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Homework Help: Proof by Induction Problem

  1. Oct 23, 2009 #1
    Nevermind, got the answer :D

    1. The problem statement, all variables and given/known data
    I need to prove using mathematical induction that:

    [tex]\sum^{n}_{i=1} i^{3}= 1^{3}+2^{3}+3^{3}+...+n^{3}=\left[\frac{(n+1)\cdot n}{2}\right]^{2}[/tex]

    2. Relevant equations

    [tex]\sum^{n}_{i=1} i^{3}= 1^{3}+2^{3}+3^{3}+...+n^{3}=\left[\frac{(n+1)\cdot n}{2}\right]^{2}[/tex]

    3. The attempt at a solution

    Ok, I have proved that the statement is true when n=1 and have gone on to assume that it must be true for any arbitrary value of n. I chose n=p. Thus:

    [tex]\sum^{p}_{i=1} i^{3}= 1^{3}+2^{3}+3^{3}+...+p ^{3}=\left[\frac{(p+1)\cdot p}{2}\right]^{2}[/tex]

    Where i am stuck is that I know i need to show that if the statement is true when n=p then it must be true for n=p+1. I have gotten as far as:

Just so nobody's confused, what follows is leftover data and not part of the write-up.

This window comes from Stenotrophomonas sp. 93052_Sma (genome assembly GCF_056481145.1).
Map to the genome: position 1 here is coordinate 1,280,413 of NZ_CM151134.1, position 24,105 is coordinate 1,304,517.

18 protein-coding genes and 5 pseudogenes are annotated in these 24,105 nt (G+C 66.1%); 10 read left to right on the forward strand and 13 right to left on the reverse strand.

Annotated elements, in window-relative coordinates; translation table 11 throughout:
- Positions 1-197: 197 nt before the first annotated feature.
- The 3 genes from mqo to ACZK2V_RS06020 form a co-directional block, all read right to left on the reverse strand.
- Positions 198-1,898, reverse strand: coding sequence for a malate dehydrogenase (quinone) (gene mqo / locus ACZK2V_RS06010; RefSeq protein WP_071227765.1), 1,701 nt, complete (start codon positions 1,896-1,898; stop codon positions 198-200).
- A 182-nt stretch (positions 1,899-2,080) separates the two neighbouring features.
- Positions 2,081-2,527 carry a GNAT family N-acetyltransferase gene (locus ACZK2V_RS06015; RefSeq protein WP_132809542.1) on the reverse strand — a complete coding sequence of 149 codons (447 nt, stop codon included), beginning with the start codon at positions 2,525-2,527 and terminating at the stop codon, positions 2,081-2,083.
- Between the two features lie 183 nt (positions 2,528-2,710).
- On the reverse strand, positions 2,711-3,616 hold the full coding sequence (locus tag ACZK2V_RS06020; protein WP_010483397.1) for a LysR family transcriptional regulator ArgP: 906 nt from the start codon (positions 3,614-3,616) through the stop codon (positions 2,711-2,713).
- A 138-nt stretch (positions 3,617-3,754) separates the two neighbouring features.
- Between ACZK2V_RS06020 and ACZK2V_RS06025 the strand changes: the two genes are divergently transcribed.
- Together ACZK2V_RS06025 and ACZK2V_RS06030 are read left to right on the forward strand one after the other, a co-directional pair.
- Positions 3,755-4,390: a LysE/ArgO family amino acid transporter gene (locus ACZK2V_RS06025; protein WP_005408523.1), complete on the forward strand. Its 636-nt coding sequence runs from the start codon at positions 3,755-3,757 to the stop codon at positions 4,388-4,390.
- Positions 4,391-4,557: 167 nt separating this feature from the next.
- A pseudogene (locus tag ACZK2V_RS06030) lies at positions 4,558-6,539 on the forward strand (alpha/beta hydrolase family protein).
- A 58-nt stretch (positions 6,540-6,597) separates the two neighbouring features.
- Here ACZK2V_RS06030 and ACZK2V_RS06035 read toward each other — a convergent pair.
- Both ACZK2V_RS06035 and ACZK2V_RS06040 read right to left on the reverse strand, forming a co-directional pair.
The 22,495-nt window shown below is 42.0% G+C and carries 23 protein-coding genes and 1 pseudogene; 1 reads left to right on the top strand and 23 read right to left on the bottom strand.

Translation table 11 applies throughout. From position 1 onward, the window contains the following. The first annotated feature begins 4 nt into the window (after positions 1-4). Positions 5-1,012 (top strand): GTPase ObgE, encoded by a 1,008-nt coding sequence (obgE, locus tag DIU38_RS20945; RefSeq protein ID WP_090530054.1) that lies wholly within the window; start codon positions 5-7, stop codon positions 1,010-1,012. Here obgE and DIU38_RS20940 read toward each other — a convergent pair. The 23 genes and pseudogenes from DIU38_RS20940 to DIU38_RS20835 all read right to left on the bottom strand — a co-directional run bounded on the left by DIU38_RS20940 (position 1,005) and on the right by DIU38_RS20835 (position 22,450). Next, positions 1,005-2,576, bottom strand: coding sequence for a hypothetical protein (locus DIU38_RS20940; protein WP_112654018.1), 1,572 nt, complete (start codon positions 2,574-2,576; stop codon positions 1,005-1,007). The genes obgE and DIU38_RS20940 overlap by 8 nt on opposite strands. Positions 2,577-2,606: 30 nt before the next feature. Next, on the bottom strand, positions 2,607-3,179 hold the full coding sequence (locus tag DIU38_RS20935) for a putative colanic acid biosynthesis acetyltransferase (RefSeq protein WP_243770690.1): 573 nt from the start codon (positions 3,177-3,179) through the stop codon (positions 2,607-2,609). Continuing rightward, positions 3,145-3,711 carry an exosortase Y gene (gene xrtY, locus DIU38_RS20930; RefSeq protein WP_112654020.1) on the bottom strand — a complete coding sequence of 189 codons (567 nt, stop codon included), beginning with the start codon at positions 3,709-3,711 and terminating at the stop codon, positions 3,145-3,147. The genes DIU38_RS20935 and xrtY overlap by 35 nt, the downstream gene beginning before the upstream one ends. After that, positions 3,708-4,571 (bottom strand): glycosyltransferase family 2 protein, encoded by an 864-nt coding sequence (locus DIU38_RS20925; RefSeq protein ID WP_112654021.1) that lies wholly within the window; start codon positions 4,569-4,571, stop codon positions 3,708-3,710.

[tex]\sum^{p}_{i=1} i^{3}= 1^{3}+2^{3}+3^{3}+...+p^{3}+(p+1)^{3}=\left[\frac{(p+1)\cdot p}{2}\right]^{2}+(p+1)^{3}[/tex]
    Last edited: Oct 23, 2009
  2. jcsd
  3. Oct 23, 2009 #2


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    \sum^{p}_{i=1} i^{3}= 1^{3}+2^{3}+3^{3}+...+p^{3}+(p+1)^{3}=\left[\frac{(p+1)\cdot p}{2}\right]^{2}+(p+1)^{3}

    Factor out a (p+1)^2, and see what you see.
  4. Oct 23, 2009 #3
    Re: Nevermind, got the answer :D

    have you tried just expanding it out and seeing what you get?
    the induction step is simple, you got that - the rest is just algebra
  5. Oct 23, 2009 #4
    Basically, you should expand, collect terms, and reduce. You should be able to do it that way.
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